It comes from a, supposedly, free range bird, whose only function in life appears to be organ donation.
And whatever your politics with regard to the method of production, fois gras is one luxury food that definitely deserves that over used adjective, decadent.
Velvety soft. Indescribably delicious. No vitamins. No minerals. More fat than a container carload of butter, and a price tag with way too many zeros, foie fras spread on warm toast is meant to be accompanied by a sweet wine of the Sauternes variety.
The south west of France is foie gras central with 'buy it from the farmer' signs on every other tree.
The other delicacy of that region, is Armagnac, which stands alongside the older and higher octane Bas Armagnac. These forty percent plus after dinner digestifs are souped up versions of Cognac.
Distilled twice, rather than once, Armagnac production generally remains rooted in the ancient tradition of the still that travels from farm to farm.
Both are bland culinary lightweights whose minimal flavour is highly dependant on secret sauces, herbs and wine.
Equally, if not more bland, is an item to be found on every bistro menu.
The Croque Monsieur featuring melted cheese on toast usually with a slice of (you guessed it) ham in the middle.
In a country where alcohol consumption is not merely a historical tradition, but a sacred duty, it’s tempting to stereotype the French as Europe’s alcoholics. And, indeed, this is exactly what the French government does each time it’s about to raise booze prices.
So are the French Europe’s heaviest drinkers? The answer is both relative and subjective. Relative to whether you’ve been in a bar in Scotland at 10am and subject to your personal experience with the escargot-quaffing pig lovers.
My own experience highlights how wine is generally enjoyed at every meal except breakfast and lunch during the week, when mineral water stands in for the grape.
This is la vie quotedien with meals that are nothing fancy such as steak hache, pasta, scrambled eggs, salad and yoghurt. But enough of boring everyday life!
Let us, dear reader, advance to special occasions and find out just how and to what extent our Latin cousins enjoy putting on the Ritz.
For marriages, graduations, anniversaries (which is what they call birthdays) and that most special of special occasions, the weekend, you will begin bien sur with aperitifs.
The first course, usually seafood, will arrive with white wine. Again a two glass minimum if you want a return invite.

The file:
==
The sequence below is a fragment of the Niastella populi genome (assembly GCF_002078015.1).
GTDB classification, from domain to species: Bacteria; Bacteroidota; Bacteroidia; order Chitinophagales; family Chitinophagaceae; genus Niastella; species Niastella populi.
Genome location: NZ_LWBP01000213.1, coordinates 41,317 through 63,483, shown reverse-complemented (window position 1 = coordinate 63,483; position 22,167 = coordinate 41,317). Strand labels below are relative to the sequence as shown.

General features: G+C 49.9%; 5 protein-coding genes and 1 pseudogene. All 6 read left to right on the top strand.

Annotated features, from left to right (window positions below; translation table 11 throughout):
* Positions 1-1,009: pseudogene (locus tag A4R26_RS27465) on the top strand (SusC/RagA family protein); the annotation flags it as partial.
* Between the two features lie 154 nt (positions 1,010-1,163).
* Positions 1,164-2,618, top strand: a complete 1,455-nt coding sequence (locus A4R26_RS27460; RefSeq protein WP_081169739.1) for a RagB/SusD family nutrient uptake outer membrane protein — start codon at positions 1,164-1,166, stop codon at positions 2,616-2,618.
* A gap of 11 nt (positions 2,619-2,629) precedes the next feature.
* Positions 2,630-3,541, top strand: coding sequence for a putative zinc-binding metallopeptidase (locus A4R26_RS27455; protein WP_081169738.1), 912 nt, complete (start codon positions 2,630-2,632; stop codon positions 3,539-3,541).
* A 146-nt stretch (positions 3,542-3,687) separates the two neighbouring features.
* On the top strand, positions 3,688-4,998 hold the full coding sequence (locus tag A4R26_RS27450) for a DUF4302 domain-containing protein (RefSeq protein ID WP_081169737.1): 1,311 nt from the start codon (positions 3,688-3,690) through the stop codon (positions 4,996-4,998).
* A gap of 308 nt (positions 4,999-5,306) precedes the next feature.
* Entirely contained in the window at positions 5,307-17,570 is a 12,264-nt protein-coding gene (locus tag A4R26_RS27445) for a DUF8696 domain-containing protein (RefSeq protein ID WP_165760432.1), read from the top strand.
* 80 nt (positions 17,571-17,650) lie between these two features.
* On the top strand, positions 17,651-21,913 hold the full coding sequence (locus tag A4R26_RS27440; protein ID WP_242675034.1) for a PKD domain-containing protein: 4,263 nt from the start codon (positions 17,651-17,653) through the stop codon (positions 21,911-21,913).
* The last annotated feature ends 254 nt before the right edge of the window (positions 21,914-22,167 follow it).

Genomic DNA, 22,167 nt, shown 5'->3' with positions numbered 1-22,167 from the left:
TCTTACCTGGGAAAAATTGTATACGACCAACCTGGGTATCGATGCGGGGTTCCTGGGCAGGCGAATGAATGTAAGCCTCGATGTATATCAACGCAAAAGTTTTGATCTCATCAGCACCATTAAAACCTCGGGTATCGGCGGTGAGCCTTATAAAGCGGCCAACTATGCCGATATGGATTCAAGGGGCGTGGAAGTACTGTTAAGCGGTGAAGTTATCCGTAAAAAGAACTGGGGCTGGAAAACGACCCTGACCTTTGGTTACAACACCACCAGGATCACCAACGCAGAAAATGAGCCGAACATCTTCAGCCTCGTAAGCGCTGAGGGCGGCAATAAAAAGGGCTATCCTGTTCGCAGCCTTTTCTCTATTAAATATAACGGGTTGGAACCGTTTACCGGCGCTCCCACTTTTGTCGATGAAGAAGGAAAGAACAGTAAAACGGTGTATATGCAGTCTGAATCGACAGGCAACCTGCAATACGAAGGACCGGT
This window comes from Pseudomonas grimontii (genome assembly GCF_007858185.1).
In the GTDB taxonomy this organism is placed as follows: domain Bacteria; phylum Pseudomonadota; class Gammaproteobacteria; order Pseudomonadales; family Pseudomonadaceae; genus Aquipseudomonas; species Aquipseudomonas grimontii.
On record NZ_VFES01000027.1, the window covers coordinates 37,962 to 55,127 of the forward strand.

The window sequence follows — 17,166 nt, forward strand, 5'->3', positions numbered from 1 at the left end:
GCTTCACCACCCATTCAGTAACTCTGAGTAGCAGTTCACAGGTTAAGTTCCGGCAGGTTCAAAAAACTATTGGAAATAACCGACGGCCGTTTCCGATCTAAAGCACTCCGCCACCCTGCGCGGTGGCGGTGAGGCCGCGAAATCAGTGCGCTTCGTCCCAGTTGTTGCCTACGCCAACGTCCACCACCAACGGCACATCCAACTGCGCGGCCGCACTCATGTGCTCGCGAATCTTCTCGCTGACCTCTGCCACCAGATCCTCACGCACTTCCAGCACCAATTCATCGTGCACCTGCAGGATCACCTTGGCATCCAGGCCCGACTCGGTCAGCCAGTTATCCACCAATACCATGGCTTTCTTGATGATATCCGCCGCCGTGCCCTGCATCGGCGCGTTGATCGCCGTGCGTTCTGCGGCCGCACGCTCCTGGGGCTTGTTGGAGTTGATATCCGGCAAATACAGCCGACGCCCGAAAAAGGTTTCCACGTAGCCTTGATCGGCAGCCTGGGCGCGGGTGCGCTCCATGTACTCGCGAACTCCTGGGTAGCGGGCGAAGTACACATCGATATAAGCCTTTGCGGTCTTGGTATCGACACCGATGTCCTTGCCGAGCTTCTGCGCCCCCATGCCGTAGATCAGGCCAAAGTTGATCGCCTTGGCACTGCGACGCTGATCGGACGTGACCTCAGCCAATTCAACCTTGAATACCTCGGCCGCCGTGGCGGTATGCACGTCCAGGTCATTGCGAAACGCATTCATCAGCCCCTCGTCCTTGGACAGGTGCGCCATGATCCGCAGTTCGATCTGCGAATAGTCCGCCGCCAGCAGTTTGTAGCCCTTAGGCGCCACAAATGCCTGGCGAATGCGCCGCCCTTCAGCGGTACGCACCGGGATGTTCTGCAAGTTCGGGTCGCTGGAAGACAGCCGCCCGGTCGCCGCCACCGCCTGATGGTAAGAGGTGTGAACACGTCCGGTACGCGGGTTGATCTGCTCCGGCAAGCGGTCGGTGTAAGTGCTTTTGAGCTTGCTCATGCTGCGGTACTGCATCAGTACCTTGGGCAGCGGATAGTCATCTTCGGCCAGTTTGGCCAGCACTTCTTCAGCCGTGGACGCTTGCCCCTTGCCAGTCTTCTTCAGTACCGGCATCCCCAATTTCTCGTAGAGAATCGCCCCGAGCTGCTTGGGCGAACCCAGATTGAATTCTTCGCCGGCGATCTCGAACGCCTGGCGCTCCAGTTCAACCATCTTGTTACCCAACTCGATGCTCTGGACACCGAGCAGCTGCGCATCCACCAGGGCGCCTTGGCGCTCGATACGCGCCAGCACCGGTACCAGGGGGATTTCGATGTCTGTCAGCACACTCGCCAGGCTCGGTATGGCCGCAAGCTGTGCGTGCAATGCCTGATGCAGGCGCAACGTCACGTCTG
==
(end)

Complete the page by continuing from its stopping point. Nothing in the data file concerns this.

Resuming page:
Next the meat dish. This is where the goin’ gets tough. Because after four glasses you are moderately tipsy and now your host is going to simultaneously BBQ your brain and sauté your liver by rolling out his favourite special occasion red.
Assaultive is the appropriate adjective here. Two glasses are not an option. But no worries. Because, at this point, you will feel that you can handle that third glass. And, maybe, you can.
Maybe you can nurse it, waiting for the cheese to arrive. Maybe you can raise your glass, feigning a deep eyes-wide-closed sniff of appreciation, as your host attempts a refill.
And, maybe you can keep the cream-soaked dessert that follows where it belongs. And, maybe the after dessert coffee will help you regain partial control of your limbs. I hope so because you’re about to meet The Terminator.
The French, like most of us, love to do harmless, illegal stuff. In San Francisco, we cross against the lights, in France, the illegal thing they like to do most is whip up a little concoction called Eau D’vie.
However I hasten to add, there is precious little water in the 'water of life', it is a fruit alcohol (the Mirabel plum being the most common) that starts at around forty percent, then goes up into the alcoholic stratosphere, depending on how long it 'sleeps' and how it was made.
The usual method, understandably, is to taste it, as you make it. However, I have a French pal whose Mother makes it by colour alone.
So her moonshine can be anywhere from forty to sixty per cent proof and remember Mother knows best.
Certainly, making it is harmless drinking it is another enchilada. There are two ways.
Straight up in a shot glass or pour it in the dregs of your coffee. What’s it like? Well, imagine your nose hairs BBQ by an alcoholic blowtorch, while your vision is temporarily suspended.
The bottom line. If after all this celebrating you can: a) speak in complete sentences, b) not drool during the goodbye kisses and c) walk unassisted to your car, you will have made the 'A List' of special occasion regulars.
Other articles by Christopher:
Tales from the bicycling gourmet's table
Cycling around the treasures of France
Baby steps towards a French baptism
Taking a tour of Chateau la Verrerie
The Pope of biodynamic wine
US-born video film maker Christopher Strong produced the Bicycle Gourmet's Treasures of France tour, which fulfilled his dream of cycling around the country visiting interesting places and meeting entertaining characters.
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